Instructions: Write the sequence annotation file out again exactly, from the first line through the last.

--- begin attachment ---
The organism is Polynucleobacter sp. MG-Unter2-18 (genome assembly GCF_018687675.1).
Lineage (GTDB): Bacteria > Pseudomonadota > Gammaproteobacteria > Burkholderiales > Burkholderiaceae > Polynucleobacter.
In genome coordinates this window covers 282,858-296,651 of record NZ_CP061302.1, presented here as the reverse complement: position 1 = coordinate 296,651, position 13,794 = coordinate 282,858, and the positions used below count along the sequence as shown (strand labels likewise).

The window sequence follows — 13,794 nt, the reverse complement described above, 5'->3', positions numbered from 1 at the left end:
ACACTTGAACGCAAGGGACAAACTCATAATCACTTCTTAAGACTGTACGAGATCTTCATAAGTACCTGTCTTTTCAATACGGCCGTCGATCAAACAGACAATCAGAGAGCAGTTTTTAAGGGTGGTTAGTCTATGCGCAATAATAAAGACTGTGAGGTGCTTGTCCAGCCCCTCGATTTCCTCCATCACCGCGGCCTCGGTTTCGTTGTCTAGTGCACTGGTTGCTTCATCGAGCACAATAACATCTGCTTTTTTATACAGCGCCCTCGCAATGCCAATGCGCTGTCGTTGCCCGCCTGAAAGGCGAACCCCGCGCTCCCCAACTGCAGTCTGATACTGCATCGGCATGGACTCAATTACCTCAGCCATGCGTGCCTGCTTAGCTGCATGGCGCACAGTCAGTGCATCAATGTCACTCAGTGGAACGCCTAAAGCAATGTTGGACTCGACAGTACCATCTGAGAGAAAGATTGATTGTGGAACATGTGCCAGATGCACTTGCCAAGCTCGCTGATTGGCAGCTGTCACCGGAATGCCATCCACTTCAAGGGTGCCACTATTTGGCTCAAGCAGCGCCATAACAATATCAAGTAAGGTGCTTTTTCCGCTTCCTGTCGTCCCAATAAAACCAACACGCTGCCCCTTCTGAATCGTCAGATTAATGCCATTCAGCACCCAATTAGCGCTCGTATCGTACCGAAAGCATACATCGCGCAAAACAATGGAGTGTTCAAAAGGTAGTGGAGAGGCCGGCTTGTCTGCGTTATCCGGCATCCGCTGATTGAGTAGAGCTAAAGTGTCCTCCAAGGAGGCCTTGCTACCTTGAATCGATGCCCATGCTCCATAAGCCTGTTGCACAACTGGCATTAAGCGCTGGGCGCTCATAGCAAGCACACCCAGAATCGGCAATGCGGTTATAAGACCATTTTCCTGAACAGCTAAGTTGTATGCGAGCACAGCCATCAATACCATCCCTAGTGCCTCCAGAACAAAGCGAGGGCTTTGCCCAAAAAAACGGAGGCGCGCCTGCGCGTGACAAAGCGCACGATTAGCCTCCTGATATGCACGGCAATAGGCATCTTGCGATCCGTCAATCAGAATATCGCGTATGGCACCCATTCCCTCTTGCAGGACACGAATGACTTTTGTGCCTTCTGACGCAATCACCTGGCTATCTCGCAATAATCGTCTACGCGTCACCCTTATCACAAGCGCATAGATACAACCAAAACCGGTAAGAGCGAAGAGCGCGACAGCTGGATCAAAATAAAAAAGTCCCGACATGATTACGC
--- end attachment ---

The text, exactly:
The organism is Polynucleobacter sp. MG-Unter2-18 (genome assembly GCF_018687675.1).
Lineage (GTDB): Bacteria > Pseudomonadota > Gammaproteobacteria > Burkholderiales > Burkholderiaceae > Polynucleobacter.
In genome coordinates this window covers 282,858-296,651 of record NZ_CP061302.1, presented here as the reverse complement: position 1 = coordinate 296,651, position 13,794 = coordinate 282,858, and the positions used below count along the sequence as shown (strand labels likewise).

The window sequence follows — 13,794 nt, the reverse complement described above, 5'->3', positions numbered from 1 at the left end:
ACACTTGAACGCAAGGGACAAACTCATAATCACTTCTTAAGACTGTACGAGATCTTCATAAGTACCTGTCTTTTCAATACGGCCGTCGATCAAACAGACAATCAGAGAGCAGTTTTTAAGGGTGGTTAGTCTATGCGCAATAATAAAGACTGTGAGGTGCTTGTCCAGCCCCTCGATTTCCTCCATCACCGCGGCCTCGGTTTCGTTGTCTAGTGCACTGGTTGCTTCATCGAGCACAATAACATCTGCTTTTTTATACAGCGCCCTCGCAATGCCAATGCGCTGTCGTTGCCCGCCTGAAAGGCGAACCCCGCGCTCCCCAACTGCAGTCTGATACTGCATCGGCATGGACTCAATTACCTCAGCCATGCGTGCCTGCTTAGCTGCATGGCGCACAGTCAGTGCATCAATGTCACTCAGTGGAACGCCTAAAGCAATGTTGGACTCGACAGTACCATCTGAGAGAAAGATTGATTGTGGAACATGTGCCAGATGCACTTGCCAAGCTCGCTGATTGGCAGCTGTCACCGGAATGCCATCCACTTCAAGGGTGCCACTATTTGGCTCAAGCAGCGCCATAACAATATCAAGTAAGGTGCTTTTTCCGCTTCCTGTCGTCCCAATAAAACCAACACGCTGCCCCTTCTGAATCGTCAGATTAATGCCATTCAGCACCCAATTAGCGCTCGTATCGTACCGAAAGCATACATCGCGCAAAACAATGGAGTGTTCAAAAGGTAGTGGAGAGGCCGGCTTGTCTGCGTTATCCGGCATCCGCTGATTGAGTAGAGCTAAAGTGTCCTCCAAGGAGGCCTTGCTACCTTGAATCGATGCCCATGCTCCATAAGCCTGTTGCACAACTGGCATTAAGCGCTGGGCGCTCATAGCAAGCACACCCAGAATCGGCAATGCGGTTATAAGACCATTTTCCTGAACAGCTAAGTTGTATGCGAGCACAGCCATCAATACCATCCCTAGTGCCTCCAGAACAAAGCGAGGGCTTTGCCCAAAAAAACGGAGGCGCGCCTGCGCGTGACAAAGCGCACGATTAGCCTCCTGATATGCACGGCAATAGGCATCTTGCGATCCGTCAATCAGAATATCGCGTATGGCACCCATTCCCTCTTGCAGGACACGAATGACTTTTGTGCCTTCTGACGCAATCACCTGGCTATCTCGCAATAATCGTCTACGCGTCACCCTTATCACAAGCGCATAGATACAACCAAAACCGGTAAGAGCGAAGAGCGCGACAGCTGGATCAAAATAAAAAAGTCCCGACATGATTACGC